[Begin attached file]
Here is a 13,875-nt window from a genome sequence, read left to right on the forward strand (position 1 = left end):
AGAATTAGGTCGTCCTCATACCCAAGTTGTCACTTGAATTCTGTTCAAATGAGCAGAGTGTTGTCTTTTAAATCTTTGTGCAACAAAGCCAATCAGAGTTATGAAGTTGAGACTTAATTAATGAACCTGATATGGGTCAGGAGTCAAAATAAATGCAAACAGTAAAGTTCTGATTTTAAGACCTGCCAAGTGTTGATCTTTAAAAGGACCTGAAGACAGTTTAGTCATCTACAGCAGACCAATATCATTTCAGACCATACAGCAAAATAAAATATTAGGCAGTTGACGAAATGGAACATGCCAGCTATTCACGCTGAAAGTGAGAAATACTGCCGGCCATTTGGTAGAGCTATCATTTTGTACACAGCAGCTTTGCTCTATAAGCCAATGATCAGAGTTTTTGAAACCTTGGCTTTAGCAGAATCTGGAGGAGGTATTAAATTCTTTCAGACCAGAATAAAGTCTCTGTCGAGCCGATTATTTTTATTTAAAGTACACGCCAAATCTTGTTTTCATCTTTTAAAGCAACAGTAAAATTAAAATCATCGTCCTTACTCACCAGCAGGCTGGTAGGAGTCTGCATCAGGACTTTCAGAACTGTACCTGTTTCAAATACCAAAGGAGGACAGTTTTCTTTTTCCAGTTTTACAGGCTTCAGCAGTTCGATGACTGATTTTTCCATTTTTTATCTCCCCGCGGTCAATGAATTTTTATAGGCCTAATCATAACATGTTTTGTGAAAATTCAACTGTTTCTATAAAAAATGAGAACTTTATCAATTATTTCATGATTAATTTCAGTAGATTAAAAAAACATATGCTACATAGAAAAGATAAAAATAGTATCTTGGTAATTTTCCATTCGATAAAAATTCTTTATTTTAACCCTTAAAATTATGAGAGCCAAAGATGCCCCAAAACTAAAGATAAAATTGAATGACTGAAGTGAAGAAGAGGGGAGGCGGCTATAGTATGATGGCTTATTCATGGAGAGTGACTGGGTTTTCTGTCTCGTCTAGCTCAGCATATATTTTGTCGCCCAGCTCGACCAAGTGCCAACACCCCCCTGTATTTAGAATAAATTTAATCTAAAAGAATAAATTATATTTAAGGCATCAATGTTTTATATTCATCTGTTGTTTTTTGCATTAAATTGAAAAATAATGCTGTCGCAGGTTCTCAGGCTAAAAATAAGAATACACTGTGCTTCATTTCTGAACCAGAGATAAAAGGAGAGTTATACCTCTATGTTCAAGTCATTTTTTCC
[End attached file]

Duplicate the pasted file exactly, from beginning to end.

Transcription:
Here is a 13,875-nt window from a genome sequence, read left to right on the forward strand (position 1 = left end):
AGAATTAGGTCGTCCTCATACCCAAGTTGTCACTTGAATTCTGTTCAAATGAGCAGAGTGTTGTCTTTTAAATCTTTGTGCAACAAAGCCAATCAGAGTTATGAAGTTGAGACTTAATTAATGAACCTGATATGGGTCAGGAGTCAAAATAAATGCAAACAGTAAAGTTCTGATTTTAAGACCTGCCAAGTGTTGATCTTTAAAAGGACCTGAAGACAGTTTAGTCATCTACAGCAGACCAATATCATTTCAGACCATACAGCAAAATAAAATATTAGGCAGTTGACGAAATGGAACATGCCAGCTATTCACGCTGAAAGTGAGAAATACTGCCGGCCATTTGGTAGAGCTATCATTTTGTACACAGCAGCTTTGCTCTATAAGCCAATGATCAGAGTTTTTGAAACCTTGGCTTTAGCAGAATCTGGAGGAGGTATTAAATTCTTTCAGACCAGAATAAAGTCTCTGTCGAGCCGATTATTTTTATTTAAAGTACACGCCAAATCTTGTTTTCATCTTTTAAAGCAACAGTAAAATTAAAATCATCGTCCTTACTCACCAGCAGGCTGGTAGGAGTCTGCATCAGGACTTTCAGAACTGTACCTGTTTCAAATACCAAAGGAGGACAGTTTTCTTTTTCCAGTTTTACAGGCTTCAGCAGTTCGATGACTGATTTTTCCATTTTTTATCTCCCCGCGGTCAATGAATTTTTATAGGCCTAATCATAACATGTTTTGTGAAAATTCAACTGTTTCTATAAAAAATGAGAACTTTATCAATTATTTCATGATTAATTTCAGTAGATTAAAAAAACATATGCTACATAGAAAAGATAAAAATAGTATCTTGGTAATTTTCCATTCGATAAAAATTCTTTATTTTAACCCTTAAAATTATGAGAGCCAAAGATGCCCCAAAACTAAAGATAAAATTGAATGACTGAAGTGAAGAAGAGGGGAGGCGGCTATAGTATGATGGCTTATTCATGGAGAGTGACTGGGTTTTCTGTCTCGTCTAGCTCAGCATATATTTTGTCGCCCAGCTCGACCAAGTGCCAACACCCCCCTGTATTTAGAATAAATTTAATCTAAAAGAATAAATTATATTTAAGGCATCAATGTTTTATATTCATCTGTTGTTTTTTGCATTAAATTGAAAAATAATGCTGTCGCAGGTTCTCAGGCTAAAAATAAGAATACACTGTGCTTCATTTCTGAACCAGAGATAAAAGGAGAGTTATACCTCTATGTTCAAGTCATTTTTTCC